"OnValue and Values by Doug Smith is a radiant, intelligent, wonderfullyreadable book. It is part adventure story in the spirit of RobertPirsig's Zen and the Art of Motorcycle Maintenance, part guidebook forAmerican leaders like In Search of Excellence by Tom Peters and RobertWaterman. This impressive book will challenge everyone who reads it andgive them a blueprint for changing their lives. Virtually every part ofAmerican life has become a marketplace, with the pursuit of prosperitydriving out an appreciation of principle. Smith explains how ourunderstanding about the relationship between these elementary conceptshas been turned inside out. As a compelling alternative, he shows howthe pursuit of personal values we hold dear allows us to increase allkinds of value in our lives."
--Lincoln Caplan, Editor and President, Legal Affairs magazine
"In the grand tradition of Aristotle's Politics, Alexis deTocqueville's Democracy in America, and Robert Putman's Bowling Alone,Doug Smith's book On Value and Values is a passionately written,ethically informed, and carefully researched social commentary. Like hisillustrious predecessors, Smith demands that we think differently aboutwhat community means in our own times. Yet unlike most writers concernedwith building community, Smith is unburdened by nostalgia orsentimentality--this book looks forward to a challenging tomorrow, notbackwards at a lost yesterday. Based on deep thought and on an equallydeep practical knowledge of how modern organizations really work, DougSmith teaches us why we may hope for a bright future and what we need todo in order to get there. I will recommend this book to my students--as Irecommend it to everyone seeking to conjoin material success and ethicalvalues in the 21st century."
--Professor Josiah Ober, Department ofClassics and Center for Human Values, Princeton University
"Talking heads on both the Right and the Left toss around the word'community' these days without bothering to explain what they mean. NowDoug Smith has really worked through what respect, trust and opencommunication within non-hierarchical settings can deliver in terms ofproductivity, institutional responsiveness, and recovered vitality forthe polis. This is a profoundly democratic essay, written withimagination and verve, from someone who clearly cares about goodmanagement but who cares even more about the democratic promise."Meaning, not just money: Living better lives in a better world
--Rev. Peter Laarman, Senior Minister, Judson Memorial Church, NewYork City, and founder of The Accountability Campaign
Have we become half human, half dollar?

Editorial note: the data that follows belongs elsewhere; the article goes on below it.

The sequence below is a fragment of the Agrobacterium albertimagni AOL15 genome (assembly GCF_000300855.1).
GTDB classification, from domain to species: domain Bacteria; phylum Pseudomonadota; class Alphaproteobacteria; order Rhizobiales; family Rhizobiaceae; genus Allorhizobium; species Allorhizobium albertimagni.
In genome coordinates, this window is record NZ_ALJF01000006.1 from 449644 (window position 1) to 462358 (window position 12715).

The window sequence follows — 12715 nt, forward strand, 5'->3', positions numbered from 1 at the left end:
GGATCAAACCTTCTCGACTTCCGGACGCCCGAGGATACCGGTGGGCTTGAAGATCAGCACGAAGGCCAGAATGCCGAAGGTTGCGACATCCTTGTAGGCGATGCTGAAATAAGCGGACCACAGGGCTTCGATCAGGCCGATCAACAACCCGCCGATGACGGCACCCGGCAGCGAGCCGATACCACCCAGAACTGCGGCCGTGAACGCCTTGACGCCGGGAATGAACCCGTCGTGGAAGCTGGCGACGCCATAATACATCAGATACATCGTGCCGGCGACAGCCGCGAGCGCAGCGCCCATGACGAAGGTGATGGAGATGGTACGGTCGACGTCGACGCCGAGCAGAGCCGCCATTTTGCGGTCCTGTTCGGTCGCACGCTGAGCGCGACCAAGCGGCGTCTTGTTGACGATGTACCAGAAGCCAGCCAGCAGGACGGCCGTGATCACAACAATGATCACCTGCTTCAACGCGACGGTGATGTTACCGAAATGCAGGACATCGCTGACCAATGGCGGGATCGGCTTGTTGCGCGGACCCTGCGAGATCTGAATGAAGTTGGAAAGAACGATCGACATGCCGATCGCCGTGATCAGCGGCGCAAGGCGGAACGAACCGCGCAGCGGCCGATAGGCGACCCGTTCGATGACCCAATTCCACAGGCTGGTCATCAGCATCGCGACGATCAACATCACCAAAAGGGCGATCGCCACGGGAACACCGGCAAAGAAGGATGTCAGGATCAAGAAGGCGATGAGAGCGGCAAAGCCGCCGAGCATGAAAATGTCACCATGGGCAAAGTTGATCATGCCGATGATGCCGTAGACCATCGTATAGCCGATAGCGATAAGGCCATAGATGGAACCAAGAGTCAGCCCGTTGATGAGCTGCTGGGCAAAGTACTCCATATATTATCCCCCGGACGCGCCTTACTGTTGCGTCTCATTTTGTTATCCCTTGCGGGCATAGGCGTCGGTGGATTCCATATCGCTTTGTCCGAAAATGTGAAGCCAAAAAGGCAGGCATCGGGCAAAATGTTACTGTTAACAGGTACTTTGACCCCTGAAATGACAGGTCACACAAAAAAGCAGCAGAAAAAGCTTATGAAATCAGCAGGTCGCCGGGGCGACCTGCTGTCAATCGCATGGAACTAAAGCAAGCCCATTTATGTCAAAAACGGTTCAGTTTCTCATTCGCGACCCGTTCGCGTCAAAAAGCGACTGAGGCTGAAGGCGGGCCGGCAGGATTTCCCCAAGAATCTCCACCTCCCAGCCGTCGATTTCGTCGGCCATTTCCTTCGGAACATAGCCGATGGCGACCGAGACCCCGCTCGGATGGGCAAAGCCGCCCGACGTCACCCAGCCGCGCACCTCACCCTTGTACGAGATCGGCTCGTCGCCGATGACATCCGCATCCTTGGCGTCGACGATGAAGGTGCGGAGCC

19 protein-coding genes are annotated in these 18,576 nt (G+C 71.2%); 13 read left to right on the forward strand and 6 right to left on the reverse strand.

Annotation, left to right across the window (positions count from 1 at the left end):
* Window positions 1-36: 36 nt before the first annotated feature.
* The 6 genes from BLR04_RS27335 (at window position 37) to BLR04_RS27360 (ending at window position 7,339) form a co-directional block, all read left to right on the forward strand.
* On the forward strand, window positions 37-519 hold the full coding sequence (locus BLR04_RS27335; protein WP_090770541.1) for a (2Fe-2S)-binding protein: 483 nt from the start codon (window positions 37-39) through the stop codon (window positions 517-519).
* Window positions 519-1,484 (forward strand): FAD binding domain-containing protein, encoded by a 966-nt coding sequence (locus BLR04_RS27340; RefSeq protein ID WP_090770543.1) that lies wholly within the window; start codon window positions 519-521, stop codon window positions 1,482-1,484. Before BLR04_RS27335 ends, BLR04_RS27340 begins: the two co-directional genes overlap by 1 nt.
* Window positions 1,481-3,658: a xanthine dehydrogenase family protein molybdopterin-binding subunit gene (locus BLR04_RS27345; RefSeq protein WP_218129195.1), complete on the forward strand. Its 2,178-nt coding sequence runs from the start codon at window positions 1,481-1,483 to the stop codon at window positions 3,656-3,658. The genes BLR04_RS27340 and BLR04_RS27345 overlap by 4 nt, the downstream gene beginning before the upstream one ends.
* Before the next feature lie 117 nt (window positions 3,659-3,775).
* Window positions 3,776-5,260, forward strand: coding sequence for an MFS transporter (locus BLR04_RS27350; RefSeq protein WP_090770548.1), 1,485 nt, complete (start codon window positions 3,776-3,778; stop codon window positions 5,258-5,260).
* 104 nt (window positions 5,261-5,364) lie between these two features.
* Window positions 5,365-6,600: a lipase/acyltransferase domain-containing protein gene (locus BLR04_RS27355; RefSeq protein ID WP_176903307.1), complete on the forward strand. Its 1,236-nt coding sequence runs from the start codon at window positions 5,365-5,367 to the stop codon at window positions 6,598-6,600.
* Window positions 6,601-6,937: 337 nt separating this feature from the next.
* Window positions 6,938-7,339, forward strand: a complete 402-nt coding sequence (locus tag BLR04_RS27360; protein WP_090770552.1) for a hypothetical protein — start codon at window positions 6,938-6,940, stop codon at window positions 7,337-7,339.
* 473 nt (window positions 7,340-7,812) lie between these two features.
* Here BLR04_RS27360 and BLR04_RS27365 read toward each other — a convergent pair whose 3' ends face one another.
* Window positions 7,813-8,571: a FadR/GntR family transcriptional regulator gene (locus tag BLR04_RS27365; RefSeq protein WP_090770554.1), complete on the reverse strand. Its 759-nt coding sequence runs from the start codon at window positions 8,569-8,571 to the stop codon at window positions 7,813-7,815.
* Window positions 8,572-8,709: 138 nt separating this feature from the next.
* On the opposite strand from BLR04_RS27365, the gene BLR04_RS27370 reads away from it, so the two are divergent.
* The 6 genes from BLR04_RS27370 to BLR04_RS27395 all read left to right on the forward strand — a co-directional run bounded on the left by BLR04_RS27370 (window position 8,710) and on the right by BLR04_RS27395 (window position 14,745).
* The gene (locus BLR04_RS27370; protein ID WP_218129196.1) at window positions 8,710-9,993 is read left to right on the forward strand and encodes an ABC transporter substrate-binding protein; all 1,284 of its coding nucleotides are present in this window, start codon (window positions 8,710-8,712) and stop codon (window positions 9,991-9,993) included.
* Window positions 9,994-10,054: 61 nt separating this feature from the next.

Our grandparents lived their lives in families, neighborhoods,towns, and nations. We live ours in organizations, markets, networks . .. sharing life with millions of people we know less well, yet dependupon every day. We build value . . . and worry about values.
What is the meaning and direction of our lives in this differentworld? What do we owe each other now? How do we share responsibility fora future that will not shame our children? Writing with courage, andwithout illusion, Doug Smith helps us answer questions like these . . .and offers us a clear path forward.
This book is about bringing value and values back together in ourorganizations, our markets, our networks, our entire lives. It's aboutreinvigorating old values that can still work for us . . . withoutimposing ideologies from a mythical past. It's about leading good,honorable, and fulfilling lives where we are now . . . and building abetter world out of the one we actually live in.
Our values and our realities have come apart at the seams. It's timeto put them back together. We were taught 19th century values for a lifeof neighborhoods and extended families, but we're living in 21st centuryorganizations, networks, and global markets in a world that measureseverything in money. That's why we struggle to find meaning . . . tolive a good life . . . to make our societies work. This book is aboutrevitalizing our values for our world. It's about building good andhonorable lives, stronger and more courageous relationships where we are. . . not fantasizing a return to some lost golden age. It's aboutfinding a new vision for ourselves and our institutions, so we can goforward, not back . . . and succeed morally, not just financially.
1. On Value and Values.
2. A World of Purposes, not Places.
3. The Split.
4. Explaining Values.
5. Shared Paths.
6. Consumers and Employees.
8. Ideas and Purposes, 1.
9. Ideas and Purposes, 2.
10. Civil Society.
13. Governance and Problem Solving.
14. The Greatest Good and the Common Good.
15. Capital and Caring.
16. So What?
17. Illustrative Suggestions.